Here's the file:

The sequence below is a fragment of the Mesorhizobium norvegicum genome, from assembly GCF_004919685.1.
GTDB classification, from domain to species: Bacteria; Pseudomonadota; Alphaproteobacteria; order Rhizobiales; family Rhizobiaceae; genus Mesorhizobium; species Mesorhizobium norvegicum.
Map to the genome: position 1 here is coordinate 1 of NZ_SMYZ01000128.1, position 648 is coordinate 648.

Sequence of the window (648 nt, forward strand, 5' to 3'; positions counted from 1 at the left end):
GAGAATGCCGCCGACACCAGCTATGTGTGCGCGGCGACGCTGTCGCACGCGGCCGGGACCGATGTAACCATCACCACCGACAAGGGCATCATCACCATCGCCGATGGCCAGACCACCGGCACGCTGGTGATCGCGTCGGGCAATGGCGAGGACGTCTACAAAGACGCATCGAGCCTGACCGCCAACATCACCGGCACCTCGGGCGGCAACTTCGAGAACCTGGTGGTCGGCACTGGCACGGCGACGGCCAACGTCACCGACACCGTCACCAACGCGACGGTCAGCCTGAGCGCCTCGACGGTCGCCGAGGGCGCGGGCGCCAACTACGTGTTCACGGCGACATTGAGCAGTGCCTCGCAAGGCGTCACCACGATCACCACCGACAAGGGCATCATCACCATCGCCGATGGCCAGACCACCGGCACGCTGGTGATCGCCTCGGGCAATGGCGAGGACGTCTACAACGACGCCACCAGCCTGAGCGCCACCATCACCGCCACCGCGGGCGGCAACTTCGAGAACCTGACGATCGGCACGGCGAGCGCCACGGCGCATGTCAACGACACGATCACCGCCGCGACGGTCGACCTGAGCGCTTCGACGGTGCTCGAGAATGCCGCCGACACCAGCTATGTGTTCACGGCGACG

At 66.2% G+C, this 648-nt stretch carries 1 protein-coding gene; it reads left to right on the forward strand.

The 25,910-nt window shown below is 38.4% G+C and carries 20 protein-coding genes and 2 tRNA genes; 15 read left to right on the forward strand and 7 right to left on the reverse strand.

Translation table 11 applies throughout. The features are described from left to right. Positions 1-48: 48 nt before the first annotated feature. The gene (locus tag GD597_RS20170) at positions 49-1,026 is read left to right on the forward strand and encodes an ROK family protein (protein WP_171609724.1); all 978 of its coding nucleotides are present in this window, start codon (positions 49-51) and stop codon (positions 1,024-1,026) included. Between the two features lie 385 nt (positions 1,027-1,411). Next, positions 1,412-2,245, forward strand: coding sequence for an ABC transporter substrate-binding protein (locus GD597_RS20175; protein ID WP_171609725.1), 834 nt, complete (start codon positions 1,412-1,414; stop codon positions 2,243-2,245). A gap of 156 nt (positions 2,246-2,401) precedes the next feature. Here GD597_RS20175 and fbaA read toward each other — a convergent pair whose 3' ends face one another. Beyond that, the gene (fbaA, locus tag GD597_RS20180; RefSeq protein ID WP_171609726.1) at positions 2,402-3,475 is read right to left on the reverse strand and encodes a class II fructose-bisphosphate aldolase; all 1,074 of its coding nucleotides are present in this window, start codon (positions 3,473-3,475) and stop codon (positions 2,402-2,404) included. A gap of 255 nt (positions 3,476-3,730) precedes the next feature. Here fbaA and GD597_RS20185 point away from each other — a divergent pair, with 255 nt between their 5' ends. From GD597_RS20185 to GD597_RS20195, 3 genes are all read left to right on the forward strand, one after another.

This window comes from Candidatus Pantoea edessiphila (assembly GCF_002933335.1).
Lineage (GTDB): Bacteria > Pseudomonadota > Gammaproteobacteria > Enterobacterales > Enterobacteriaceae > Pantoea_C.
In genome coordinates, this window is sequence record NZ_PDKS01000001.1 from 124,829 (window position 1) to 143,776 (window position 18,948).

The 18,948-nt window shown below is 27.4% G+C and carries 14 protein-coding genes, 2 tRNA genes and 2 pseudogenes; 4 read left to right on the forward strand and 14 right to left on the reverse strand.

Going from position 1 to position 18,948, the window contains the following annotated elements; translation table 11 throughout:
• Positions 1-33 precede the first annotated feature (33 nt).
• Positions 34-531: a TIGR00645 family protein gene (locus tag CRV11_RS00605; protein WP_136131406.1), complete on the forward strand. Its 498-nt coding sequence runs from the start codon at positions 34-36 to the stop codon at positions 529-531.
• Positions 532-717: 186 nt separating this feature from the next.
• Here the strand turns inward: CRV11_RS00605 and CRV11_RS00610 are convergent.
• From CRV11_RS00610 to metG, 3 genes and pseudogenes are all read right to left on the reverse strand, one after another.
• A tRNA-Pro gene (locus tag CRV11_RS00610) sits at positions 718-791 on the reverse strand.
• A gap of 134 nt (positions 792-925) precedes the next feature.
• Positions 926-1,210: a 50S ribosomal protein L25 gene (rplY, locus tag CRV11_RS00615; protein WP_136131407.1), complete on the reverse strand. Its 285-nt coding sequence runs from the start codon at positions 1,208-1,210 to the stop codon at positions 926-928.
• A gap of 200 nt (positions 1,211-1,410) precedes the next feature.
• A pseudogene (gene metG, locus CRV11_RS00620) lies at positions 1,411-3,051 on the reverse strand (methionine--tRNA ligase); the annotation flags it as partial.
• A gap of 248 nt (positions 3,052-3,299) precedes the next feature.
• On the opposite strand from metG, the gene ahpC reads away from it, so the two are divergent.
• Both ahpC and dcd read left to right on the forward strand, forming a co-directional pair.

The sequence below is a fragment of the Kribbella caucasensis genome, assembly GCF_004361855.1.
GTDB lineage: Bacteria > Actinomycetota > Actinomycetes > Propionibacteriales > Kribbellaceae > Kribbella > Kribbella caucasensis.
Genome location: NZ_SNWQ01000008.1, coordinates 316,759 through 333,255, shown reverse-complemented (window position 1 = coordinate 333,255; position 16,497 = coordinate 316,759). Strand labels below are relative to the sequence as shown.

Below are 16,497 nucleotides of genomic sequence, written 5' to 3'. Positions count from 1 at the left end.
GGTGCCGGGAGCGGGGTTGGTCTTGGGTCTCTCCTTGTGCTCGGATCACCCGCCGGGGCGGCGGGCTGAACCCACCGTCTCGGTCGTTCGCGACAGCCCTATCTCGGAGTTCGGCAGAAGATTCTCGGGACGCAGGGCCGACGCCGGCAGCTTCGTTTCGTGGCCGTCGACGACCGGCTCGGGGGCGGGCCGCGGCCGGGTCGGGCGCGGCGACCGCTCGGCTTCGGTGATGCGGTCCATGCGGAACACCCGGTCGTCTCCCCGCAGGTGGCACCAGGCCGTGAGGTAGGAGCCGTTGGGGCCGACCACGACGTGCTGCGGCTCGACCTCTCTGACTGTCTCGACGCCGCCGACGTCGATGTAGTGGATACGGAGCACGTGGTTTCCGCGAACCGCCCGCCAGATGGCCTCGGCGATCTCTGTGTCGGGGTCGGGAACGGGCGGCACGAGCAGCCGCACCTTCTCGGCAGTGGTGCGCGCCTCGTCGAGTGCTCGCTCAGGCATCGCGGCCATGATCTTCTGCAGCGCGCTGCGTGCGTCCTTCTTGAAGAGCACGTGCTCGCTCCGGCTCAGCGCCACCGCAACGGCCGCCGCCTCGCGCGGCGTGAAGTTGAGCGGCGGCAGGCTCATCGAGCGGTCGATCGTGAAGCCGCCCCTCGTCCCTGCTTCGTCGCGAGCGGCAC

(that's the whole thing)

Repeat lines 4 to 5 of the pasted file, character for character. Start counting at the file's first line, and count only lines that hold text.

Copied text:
Sequence of the window (648 nt, forward strand, 5' to 3'; positions counted from 1 at the left end):
GAGAATGCCGCCGACACCAGCTATGTGTGCGCGGCGACGCTGTCGCACGCGGCCGGGACCGATGTAACCATCACCACCGACAAGGGCATCATCACCATCGCCGATGGCCAGACCACCGGCACGCTGGTGATCGCGTCGGGCAATGGCGAGGACGTCTACAAAGACGCATCGAGCCTGACCGCCAACATCACCGGCACCTCGGGCGGCAACTTCGAGAACCTGGTGGTCGGCACTGGCACGGCGACGGCCAACGTCACCGACACCGTCACCAACGCGACGGTCAGCCTGAGCGCCTCGACGGTCGCCGAGGGCGCGGGCGCCAACTACGTGTTCACGGCGACATTGAGCAGTGCCTCGCAAGGCGTCACCACGATCACCACCGACAAGGGCATCATCACCATCGCCGATGGCCAGACCACCGGCACGCTGGTGATCGCCTCGGGCAATGGCGAGGACGTCTACAACGACGCCACCAGCCTGAGCGCCACCATCACCGCCACCGCGGGCGGCAACTTCGAGAACCTGACGATCGGCACGGCGAGCGCCACGGCGCATGTCAACGACACGATCACCGCCGCGACGGTCGACCTGAGCGCTTCGACGGTGCTCGAGAATGCCGCCGACACCAGCTATGTGTTCACGGCGACG